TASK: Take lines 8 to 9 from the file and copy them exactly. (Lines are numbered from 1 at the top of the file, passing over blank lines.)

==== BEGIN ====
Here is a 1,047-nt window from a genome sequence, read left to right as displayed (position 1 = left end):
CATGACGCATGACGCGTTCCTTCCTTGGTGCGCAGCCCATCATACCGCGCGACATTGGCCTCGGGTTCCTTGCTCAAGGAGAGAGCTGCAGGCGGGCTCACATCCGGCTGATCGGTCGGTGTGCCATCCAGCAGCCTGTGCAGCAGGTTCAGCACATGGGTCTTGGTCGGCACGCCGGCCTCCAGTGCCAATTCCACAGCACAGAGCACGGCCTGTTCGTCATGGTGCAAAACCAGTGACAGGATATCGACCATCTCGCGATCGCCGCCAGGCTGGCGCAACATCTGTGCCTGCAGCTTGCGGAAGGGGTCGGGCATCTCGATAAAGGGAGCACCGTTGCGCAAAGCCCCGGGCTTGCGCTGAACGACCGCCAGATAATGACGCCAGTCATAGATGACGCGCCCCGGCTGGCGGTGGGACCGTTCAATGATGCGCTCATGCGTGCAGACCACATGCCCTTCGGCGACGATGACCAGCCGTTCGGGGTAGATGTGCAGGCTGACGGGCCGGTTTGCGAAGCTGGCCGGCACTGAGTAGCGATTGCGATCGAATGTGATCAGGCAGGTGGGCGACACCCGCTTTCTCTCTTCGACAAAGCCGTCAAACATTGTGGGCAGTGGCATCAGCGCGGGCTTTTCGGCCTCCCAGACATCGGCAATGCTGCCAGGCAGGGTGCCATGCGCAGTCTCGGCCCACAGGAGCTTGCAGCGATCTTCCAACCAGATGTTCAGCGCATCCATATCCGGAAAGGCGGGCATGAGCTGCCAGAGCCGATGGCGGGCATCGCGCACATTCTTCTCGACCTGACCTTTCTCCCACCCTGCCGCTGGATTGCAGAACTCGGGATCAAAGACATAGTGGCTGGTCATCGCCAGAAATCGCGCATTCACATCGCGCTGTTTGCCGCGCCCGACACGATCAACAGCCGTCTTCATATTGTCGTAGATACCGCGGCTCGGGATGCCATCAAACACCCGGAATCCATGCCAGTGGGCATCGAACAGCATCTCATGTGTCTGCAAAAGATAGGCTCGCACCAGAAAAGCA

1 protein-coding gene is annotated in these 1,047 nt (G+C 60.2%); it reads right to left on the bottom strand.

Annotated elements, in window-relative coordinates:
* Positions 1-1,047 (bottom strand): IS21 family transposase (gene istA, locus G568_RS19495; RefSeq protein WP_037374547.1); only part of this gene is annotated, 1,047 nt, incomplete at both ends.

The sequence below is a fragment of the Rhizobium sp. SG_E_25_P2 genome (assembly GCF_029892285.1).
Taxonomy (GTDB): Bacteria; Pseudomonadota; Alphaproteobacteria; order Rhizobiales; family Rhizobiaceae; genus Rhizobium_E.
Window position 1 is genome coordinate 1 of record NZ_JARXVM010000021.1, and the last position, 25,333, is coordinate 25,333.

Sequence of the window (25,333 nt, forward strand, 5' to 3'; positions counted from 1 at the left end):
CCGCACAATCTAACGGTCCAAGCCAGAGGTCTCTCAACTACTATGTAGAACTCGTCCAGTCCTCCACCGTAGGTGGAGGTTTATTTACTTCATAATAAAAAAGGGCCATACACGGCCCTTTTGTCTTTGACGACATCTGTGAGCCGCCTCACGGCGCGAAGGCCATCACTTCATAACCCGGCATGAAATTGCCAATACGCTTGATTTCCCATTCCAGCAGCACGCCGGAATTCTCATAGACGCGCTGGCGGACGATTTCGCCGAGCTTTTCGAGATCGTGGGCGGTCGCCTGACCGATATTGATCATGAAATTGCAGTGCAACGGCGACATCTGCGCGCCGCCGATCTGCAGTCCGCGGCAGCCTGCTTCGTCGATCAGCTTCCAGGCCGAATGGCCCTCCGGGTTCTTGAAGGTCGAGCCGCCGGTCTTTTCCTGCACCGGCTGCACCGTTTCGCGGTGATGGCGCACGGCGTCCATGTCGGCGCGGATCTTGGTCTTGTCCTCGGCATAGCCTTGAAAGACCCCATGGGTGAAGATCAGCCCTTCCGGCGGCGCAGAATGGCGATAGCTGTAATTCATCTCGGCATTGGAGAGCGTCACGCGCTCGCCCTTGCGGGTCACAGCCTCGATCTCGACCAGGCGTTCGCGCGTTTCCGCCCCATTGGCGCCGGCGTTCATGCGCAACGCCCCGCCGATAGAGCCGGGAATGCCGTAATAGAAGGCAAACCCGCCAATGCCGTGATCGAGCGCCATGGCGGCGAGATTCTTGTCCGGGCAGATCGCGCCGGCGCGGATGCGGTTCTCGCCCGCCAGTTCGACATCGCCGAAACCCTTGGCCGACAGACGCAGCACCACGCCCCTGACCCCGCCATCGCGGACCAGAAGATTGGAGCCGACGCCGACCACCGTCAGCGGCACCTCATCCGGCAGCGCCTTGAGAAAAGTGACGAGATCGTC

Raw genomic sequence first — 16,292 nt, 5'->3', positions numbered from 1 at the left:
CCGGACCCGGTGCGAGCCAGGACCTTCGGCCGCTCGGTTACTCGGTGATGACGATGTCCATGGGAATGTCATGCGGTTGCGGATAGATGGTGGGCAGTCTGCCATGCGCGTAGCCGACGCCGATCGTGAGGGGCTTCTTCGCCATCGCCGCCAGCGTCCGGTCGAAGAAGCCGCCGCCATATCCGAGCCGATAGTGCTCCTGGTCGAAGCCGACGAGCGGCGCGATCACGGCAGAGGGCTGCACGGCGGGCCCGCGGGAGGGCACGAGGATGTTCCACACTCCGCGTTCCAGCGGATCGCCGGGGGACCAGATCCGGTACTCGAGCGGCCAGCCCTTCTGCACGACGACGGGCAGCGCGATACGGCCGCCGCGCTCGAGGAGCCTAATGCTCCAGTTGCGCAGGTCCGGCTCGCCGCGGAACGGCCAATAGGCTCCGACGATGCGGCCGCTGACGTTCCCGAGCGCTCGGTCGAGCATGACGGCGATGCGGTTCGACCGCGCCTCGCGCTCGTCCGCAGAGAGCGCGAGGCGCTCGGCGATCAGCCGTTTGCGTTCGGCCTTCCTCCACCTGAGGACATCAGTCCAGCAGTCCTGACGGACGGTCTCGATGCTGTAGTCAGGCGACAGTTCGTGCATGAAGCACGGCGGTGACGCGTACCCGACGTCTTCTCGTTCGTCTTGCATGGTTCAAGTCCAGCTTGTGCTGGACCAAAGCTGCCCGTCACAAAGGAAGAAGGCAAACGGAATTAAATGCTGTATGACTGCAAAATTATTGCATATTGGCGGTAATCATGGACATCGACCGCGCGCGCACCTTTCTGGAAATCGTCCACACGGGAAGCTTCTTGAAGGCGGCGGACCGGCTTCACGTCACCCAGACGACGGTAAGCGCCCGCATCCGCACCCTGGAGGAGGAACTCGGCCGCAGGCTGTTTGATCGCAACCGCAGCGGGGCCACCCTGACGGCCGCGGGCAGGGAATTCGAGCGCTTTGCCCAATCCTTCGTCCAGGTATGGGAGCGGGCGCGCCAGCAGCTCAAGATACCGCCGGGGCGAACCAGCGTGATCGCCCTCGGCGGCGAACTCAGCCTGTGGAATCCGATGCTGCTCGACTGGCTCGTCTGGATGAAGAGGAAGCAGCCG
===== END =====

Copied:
Window position 1 is genome coordinate 1 of record NZ_JARXVM010000021.1, and the last position, 25,333, is coordinate 25,333.

Sequence of the window (25,333 nt, forward strand, 5' to 3'; positions counted from 1 at the left end):